Avoid Foreclosure: Do Your (Math) Homework

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How are your math skills? Did you breeze through high school algebra and Econ 101, or struggle through the former and never get to the latter? It turns out, perhaps not surprisingly, that people who know more math and economics are less likely to default on their mortgages.

Stephen Meier, an assistant professor at Columbia Business School, tested sub-prime borrowers in three states on their basic math skills, economic literacy and thinking skills. He found that those with the least numerical knowhow were delinquent on their mortgage 24 percent of the time, twice as often as those with the most.

This group was also three times more likely to face foreclosure than their math-savvy counterparts.
Meier told HousingWatch, "The default rates for those in the lowest numerical ability group were similar across all types of mortgages." This suggests that people with poor math skills are more likely to get into trouble because they're less able to manage their money in general, not simply because they borrow more than others or are steered toward riskier loans.

So what can those who don't know much about algebra do to keep their finances healthy and their mortgage current? Here are a few ideas:

Learn how to budget.
There are plenty of tools around today to help you speed through stuff that's too hard-or boring-to do on your own. Try some online calculators or software and advice from companies like Intuit.

If you prefer a low-tech approach, try shopping for a book or workbook to walk you through the process.

Study up.
Meier notes in his report that while college-educated borrowers are less likely to have trouble "dividing 300 by two -- the easiest of the questions we ask on the survey," that doesn't mean they know all the basic financial concepts you need to be a good borrower, "like what compound interest is or what inflation does."

If you don't know those things, it might pay to head to a community college or to a continuing education program and look for courses in economics, or family and consumer science (it used to be called "home ec") . You should be able to find classes where you can brush up on these must-know financial basics.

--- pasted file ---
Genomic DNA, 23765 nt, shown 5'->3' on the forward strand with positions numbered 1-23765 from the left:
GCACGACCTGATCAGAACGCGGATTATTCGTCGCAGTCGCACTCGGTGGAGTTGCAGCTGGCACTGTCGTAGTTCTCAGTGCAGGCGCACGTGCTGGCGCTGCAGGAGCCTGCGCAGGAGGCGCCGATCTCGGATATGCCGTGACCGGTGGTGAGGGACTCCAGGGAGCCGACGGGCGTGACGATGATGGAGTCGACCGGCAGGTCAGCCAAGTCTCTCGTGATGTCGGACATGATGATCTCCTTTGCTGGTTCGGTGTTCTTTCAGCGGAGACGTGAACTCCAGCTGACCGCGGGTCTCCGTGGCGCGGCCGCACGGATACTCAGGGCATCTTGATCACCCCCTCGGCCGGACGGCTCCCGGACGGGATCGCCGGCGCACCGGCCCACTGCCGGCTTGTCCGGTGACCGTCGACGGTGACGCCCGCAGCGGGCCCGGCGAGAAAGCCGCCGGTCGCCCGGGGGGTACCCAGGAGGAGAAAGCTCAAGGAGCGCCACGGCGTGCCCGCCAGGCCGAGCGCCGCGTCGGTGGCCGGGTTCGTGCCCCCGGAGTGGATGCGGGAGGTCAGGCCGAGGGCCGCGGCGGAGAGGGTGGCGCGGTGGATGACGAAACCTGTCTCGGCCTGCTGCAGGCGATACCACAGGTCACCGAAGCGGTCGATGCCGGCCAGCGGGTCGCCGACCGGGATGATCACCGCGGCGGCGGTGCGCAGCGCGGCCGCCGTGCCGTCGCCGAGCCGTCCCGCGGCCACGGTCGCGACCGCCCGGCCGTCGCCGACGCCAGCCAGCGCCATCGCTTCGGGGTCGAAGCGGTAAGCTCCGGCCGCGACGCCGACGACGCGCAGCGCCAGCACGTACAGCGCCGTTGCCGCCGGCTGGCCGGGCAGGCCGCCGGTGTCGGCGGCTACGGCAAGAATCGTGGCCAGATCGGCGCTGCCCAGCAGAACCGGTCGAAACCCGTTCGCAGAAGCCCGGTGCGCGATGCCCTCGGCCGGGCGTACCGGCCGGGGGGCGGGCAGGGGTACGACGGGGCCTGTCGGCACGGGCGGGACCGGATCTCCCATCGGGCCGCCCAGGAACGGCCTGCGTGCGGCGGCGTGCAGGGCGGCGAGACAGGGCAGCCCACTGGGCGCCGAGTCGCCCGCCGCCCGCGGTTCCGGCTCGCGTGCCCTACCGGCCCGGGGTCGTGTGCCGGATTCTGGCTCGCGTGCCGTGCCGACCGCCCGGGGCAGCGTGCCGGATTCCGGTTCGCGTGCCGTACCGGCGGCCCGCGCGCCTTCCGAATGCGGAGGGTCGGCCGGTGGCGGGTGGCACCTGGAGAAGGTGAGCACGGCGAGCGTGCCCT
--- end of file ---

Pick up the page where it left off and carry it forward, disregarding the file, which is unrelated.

Be skeptical.

Just because financial companies will let you borrow a certain sum of money or buy a house with little or no money down, doesn't mean you should.

Mortgage companies estimate that you can direct up to 45 percent of your income to paying down your debts, including student and car loans, credit cards and your mortgage. But it isn't necessarily prudent to get quite that deep in debt. First, figure out for yourself what you're comfortable borrowing and what you can probably handle if things go wrong (you lose one of two incomes, other household costs go up, you have an expensive emergency like your boiler breaking in January). Then go shopping for a house and a mortgage in your price range.

Or bone up on budgeting and save more before you buy.

Seek Advice.
Meier says that not everyone can be an expert in everything: "I'm bad at biology, which is why I have a doctor. I'm bad at cars; that's why I have a mechanic. A lot of people don't have the time or the financial skills, and financial decisions are more complicated today, so we really do need to reach out."

He urges people (who recognize what they don't know) to reach out to family, friends and co-workers (who do), just as they would on other matters. Or they should be willing to get professional advice from financial planners, real estate attorneys or even your accountant.

"In a time where people distrust everything that has to do with finance, it's not so easy to do," says Meier, "but you have to try and, just like with doctors, you should get a second opinion and do your homework."
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